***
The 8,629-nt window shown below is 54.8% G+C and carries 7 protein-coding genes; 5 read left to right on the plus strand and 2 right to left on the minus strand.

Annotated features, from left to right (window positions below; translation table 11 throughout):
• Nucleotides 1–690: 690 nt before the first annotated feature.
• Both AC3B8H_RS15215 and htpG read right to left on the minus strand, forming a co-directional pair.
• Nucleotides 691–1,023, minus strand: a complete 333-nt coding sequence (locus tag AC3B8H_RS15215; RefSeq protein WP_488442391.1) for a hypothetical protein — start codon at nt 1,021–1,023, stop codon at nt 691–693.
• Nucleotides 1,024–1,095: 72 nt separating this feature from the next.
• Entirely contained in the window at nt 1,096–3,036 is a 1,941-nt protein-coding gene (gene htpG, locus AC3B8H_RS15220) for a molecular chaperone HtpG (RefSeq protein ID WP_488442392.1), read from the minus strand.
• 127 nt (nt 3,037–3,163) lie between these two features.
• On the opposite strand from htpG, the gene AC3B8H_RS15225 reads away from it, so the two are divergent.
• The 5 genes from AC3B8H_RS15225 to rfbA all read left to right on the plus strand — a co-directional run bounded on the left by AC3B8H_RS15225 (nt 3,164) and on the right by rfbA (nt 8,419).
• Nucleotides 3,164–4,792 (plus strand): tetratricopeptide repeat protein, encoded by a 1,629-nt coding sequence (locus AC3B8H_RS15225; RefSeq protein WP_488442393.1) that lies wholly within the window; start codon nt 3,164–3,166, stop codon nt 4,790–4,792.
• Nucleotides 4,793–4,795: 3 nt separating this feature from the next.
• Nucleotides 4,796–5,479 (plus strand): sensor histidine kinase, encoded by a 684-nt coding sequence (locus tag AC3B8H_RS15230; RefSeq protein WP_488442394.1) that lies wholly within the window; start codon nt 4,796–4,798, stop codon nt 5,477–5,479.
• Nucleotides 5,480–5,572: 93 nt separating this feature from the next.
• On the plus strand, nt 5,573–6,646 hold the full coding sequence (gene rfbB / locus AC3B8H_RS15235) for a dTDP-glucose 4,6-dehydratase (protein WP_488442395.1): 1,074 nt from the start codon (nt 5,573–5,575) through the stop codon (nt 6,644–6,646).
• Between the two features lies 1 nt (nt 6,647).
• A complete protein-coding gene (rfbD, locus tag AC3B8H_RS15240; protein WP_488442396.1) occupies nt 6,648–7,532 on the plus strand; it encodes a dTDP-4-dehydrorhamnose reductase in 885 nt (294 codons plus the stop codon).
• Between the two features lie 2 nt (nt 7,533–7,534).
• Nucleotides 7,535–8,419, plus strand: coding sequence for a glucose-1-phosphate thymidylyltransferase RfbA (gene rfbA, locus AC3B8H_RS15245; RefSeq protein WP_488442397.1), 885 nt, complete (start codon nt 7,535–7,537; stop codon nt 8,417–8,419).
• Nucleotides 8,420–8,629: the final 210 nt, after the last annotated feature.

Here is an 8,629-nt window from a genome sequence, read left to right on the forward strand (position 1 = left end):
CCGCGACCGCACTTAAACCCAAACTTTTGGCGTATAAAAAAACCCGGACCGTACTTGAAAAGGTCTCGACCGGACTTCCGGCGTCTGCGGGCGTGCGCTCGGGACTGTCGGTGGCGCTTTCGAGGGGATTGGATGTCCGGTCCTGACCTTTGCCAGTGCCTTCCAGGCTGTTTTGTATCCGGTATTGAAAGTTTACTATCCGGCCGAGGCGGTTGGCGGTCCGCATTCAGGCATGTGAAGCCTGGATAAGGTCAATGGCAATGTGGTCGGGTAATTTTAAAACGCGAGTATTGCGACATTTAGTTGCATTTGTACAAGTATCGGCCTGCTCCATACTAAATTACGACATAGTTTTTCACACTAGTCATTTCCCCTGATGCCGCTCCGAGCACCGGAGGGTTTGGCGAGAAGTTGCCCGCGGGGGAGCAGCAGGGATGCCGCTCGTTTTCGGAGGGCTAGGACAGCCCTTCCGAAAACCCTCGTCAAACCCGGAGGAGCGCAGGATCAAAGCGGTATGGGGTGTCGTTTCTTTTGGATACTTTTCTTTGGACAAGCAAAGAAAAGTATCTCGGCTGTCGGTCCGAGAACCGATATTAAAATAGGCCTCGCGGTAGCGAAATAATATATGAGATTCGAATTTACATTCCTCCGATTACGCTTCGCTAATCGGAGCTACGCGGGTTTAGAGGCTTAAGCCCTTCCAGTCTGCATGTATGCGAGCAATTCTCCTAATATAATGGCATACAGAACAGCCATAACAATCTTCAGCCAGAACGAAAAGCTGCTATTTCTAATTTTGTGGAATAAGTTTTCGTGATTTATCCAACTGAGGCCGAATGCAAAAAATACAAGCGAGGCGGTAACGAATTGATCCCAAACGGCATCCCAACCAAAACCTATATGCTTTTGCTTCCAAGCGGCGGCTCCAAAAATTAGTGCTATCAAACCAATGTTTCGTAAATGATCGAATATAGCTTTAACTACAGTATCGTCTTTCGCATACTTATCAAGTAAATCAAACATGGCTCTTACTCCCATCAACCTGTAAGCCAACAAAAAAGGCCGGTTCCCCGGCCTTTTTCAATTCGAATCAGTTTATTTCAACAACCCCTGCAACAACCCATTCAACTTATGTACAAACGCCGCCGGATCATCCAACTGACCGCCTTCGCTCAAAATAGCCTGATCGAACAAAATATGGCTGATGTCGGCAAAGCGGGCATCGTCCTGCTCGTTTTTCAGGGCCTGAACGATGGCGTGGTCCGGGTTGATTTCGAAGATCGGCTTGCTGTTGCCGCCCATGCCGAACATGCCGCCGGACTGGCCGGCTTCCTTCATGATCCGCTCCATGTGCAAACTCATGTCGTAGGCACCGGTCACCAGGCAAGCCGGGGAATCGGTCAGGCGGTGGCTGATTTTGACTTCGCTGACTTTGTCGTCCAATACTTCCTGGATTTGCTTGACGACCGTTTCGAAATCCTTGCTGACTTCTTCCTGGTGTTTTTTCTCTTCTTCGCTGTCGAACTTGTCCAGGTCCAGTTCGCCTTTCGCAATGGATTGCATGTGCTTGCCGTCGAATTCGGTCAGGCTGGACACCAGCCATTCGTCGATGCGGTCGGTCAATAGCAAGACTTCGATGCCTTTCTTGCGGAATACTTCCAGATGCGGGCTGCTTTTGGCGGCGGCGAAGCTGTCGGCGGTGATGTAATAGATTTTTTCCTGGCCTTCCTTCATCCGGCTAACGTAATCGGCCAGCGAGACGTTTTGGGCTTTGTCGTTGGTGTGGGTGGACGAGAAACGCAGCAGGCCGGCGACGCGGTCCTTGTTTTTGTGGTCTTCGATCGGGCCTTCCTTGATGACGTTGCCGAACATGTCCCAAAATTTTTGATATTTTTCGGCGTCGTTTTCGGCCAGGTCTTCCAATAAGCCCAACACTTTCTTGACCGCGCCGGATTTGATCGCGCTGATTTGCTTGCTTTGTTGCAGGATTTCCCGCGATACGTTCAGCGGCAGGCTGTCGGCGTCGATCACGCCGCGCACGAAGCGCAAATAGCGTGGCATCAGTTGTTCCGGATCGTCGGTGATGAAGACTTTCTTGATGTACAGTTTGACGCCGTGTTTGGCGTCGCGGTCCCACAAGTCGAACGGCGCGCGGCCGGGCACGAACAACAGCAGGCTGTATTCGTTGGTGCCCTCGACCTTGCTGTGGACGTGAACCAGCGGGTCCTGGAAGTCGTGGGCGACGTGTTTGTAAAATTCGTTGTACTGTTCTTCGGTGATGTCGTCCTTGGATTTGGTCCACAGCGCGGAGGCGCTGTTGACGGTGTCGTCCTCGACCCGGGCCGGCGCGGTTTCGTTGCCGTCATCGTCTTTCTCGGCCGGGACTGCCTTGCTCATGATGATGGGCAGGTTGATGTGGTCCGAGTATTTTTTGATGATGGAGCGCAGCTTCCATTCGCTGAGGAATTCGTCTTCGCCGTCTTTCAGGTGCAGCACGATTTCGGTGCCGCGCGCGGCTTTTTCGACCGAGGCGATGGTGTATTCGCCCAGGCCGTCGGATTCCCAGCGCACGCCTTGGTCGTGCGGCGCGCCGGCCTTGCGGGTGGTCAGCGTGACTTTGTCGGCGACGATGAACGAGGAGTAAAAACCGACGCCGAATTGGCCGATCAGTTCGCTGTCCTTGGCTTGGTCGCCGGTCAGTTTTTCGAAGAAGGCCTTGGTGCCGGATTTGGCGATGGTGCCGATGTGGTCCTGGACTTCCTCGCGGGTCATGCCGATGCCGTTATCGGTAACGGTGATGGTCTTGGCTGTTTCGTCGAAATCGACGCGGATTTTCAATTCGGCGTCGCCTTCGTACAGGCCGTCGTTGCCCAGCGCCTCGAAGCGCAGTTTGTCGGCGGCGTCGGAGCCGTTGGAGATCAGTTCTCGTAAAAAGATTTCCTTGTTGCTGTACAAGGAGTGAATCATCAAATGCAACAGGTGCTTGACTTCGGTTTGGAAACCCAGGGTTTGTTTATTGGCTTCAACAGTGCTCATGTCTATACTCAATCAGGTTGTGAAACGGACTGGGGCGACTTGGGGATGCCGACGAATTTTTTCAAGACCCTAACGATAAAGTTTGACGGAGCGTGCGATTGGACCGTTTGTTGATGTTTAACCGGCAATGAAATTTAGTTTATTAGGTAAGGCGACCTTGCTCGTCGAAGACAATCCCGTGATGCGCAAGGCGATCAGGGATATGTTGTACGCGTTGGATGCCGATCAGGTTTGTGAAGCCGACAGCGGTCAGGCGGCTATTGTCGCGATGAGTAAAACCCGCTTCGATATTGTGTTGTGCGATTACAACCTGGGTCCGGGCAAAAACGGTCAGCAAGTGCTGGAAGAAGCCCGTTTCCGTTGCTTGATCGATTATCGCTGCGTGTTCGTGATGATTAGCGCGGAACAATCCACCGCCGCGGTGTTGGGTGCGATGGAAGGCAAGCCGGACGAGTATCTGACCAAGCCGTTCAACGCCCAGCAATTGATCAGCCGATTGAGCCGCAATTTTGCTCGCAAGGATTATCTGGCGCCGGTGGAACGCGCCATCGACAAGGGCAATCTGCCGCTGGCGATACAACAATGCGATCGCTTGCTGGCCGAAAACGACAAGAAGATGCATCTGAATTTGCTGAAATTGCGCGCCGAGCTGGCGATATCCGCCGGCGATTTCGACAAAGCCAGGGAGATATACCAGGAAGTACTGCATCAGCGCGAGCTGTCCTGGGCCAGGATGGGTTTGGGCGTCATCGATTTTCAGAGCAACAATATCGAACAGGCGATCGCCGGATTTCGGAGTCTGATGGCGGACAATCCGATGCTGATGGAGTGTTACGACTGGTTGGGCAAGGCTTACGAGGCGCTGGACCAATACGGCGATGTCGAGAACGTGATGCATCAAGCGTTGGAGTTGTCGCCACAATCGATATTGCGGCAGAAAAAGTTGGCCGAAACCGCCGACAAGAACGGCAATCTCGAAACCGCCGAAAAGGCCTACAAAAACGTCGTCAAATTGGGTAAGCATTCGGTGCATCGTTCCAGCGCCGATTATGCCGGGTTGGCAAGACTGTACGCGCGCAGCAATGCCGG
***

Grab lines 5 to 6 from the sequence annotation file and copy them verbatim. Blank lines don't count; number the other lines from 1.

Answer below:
• Nucleotides 691–1,023, minus strand: a complete 333-nt coding sequence (locus tag AC3B8H_RS15215; RefSeq protein WP_488442391.1) for a hypothetical protein — start codon at nt 1,021–1,023, stop codon at nt 691–693.
• Nucleotides 1,024–1,095: 72 nt separating this feature from the next.